"The world's most famous bell foundry"

August 30, 2020

Brian Swager, DM, is an organist, carillonneur, and harpist in San Francisco, California. He is director of music at Immanuel Lutheran Church in San Jose. He serves as contributing editor for carillon topics to The Diapason.

The Whitechapel Bell Foundry in London, England, is a cultural heritage asset of international significance. However, it is at grave risk of being renovated into a “bell-themed” boutique hotel and café rather than being retained as a fully working bell foundry on the site that was developed for this purpose in the 1740s. If this is allowed to happen, the bell founding skills on this historic site in the East End of London will be lost to the nation forever, bringing an end to a continuous history of bell casting covering the last 450 years. This is a matter of national and international importance.

For the last few years I have read reports of the imminent closure of the firm. However, a Public Inquiry called by the Secretary of State has been scheduled for October 2020, offering real hope of saving the foundry. The UK Historic Building Preservation Trust—whose founding patron was HRH The Prince of Wales and is now called Re-Form Heritage—launched a joint appeal with the Factum Foundation for Digital Technology in Conservation to save the foundry. The many objectors, of which there were nearly 26,000, believe strongly that the site of the Whitechapel Bell Foundry should be a place of pilgrimage, preserving this important heritage. I contacted Adam Lowe, director of the Factum Foundation, who has supplied much of the information for this article. 

Whitechapel bells hold an enviable place in English history. The first recorded bells to have been cast in London were made in Whitechapel in the thirteenth century; bells have been made by the foundry since 1570, and on the current site on the corner of Whitechapel Road and Plumber’s Row since the 1740s. The Whitechapel Bell Foundry adopted its current name in 1968, but the same purpose-built foundry has been occupied by generations of bell makers—Phelps and Lester, Lester and Pack, Pack and Chapman, Chapman and Mears, Mears and Stainbank, Alfred Lawson, and since 1904 several generations of the Hughes family—with knowledge passing from one generation to the next, each of them forming a part of this extraordinary history.

Located in the Borough of Tower Hamlets in the heart of London, the renowned foundry is Britain’s oldest single-purpose industrial building. The bells cast here are the voices of nations: they mark the world’s celebrations and sorrows, representing principles of emancipation, freedom of expression, and justice. Both Big Ben and the Liberty Bell were cast on this site. 

In June 2017, the historic Whitechapel Foundry was sold to a developer, and the use of these Grade 2* buildings for the making of bells ceased. Grade 2* is a classification of a UK building that is “particularly important . . . of more than special interest.” Although the foundry had been listed for its historic connection to the East End’s industrial past and despite campaigns in the national press and emotional public outcry, it was shut down by the owners who wanted to take advantage of the enormous increase in its financial value by selling it for conversion into a hotel.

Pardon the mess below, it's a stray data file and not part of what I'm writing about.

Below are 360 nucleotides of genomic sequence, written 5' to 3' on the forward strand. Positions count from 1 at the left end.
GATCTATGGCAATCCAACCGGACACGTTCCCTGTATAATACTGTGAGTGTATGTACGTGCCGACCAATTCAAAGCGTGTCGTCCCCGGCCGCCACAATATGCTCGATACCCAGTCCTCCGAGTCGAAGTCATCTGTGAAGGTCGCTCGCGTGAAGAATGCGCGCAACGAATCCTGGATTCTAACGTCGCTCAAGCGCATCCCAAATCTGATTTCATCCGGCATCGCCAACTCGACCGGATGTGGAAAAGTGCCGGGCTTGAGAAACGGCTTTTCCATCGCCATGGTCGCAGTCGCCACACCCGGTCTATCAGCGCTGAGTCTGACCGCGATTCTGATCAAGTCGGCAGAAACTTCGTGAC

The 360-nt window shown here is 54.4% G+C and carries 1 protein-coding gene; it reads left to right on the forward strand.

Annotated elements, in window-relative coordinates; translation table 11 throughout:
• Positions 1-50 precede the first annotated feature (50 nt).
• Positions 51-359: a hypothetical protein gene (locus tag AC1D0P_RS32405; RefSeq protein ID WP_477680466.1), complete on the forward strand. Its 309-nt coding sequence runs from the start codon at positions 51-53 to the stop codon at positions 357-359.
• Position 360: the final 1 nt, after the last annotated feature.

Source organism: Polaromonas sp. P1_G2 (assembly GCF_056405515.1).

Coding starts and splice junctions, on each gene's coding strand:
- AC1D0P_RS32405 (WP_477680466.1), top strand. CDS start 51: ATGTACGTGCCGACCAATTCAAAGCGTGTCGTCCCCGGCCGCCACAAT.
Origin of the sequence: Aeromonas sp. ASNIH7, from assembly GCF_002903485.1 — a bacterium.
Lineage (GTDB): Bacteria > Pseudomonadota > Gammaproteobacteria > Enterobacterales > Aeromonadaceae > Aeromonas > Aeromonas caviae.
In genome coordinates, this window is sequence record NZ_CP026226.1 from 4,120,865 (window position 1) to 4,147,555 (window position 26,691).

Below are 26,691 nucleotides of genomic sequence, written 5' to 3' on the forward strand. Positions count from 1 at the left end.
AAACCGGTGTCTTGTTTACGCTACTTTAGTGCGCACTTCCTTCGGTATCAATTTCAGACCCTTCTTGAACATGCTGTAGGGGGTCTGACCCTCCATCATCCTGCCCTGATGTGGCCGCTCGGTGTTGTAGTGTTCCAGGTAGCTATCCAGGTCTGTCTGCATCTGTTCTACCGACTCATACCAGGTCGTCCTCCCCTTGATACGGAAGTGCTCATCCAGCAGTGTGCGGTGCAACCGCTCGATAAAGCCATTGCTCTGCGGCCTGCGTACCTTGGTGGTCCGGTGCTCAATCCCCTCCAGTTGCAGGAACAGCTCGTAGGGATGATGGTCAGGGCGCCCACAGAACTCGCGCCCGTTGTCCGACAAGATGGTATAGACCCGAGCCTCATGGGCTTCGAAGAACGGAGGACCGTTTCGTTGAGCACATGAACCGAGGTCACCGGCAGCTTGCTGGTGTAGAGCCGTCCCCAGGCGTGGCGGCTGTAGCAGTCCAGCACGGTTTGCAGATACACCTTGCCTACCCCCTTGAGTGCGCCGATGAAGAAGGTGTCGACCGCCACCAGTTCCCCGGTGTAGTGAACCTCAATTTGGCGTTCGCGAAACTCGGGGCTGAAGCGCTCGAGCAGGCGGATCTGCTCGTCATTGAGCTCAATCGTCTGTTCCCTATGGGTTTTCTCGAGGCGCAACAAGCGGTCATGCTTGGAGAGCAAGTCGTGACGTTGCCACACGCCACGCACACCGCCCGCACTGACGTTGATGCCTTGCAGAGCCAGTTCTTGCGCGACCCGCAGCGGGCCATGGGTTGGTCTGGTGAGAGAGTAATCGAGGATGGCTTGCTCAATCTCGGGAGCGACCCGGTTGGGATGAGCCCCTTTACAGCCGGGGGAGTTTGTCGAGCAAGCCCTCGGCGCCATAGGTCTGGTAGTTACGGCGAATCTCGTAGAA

Raycliff, an American venture capitalist firm, purchased the foundry. Raycliff Whitechapel LLP has submitted a planning application that seeks to secure a change of use and development of the site as a 100-bed hotel, private members’ club, restaurant, bar, café, and shop, with desk-sharing workspaces for hire. The on-site foundry outlined in the Raycliff Whitechapel proposal has been reduced dramatically, and all that remains is a token activity—a small display workshop and studio for casting or finishing handbells within a restaurant and café.

In November 2019, the Tower Hamlets Development Committee approved the developer’s planning application. In December of last year, in response to public pressure, the Secretary of State, Robert Jenrick, issued a holding declaration preventing Tower Hamlets Council from proceeding and granting planning permission. The planning application has now been “called in,” and a public inquiry will be held on October 6, 2020, lasting for about one week. This gives the opportunity for a fair and proper hearing with legal representation.

A foundry of worldwide stature

The foundry in Whitechapel has supplied a striking array of bells to churches around the globe as well as a number of significant and well-known installations. In addition to the Liberty Bell and Big Ben, the foundry has produced several other bells of national significance. Near the White House, in the Old Post Office and Clock Tower in Washington, D.C., is a ring of ten pealing bells, used for change ringing, called “The Bells of Congress.” Cast by Whitechapel in 1976, the bells range in weight from 581 to 2,953 pounds. Another Whitechapel ring of ten bells hangs in the tower of the Washington National Cathedral. Cast by Mears & Stainbank in 1962, the bells range from 608 to 3,588 pounds.

Commissioned and cast for the 2012 London Olympic Games, the Olympic Bell is the largest harmonically-tuned bell in the world. It was designed by Whitechapel, but due to its excessive size (22.91 tons, 10.95 feet in diameter), it was cast at the Royal Eijsbouts foundry in the Netherlands. It bears an inscription taken from Shakespeare’s play The Tempest: “Be not afeard; the isle is full of noises.”

In celebration of the 1976 United States Bicentennial, the people of Britain gifted the people of this country with a 12,446-pound Bicentennial Bell cast by Whitechapel. It was dedicated by Her Majesty Queen Elizabeth II who shared her gratitude to America’s Founding Fathers for teaching the British “to respect the right of others to govern themselves in their own way.”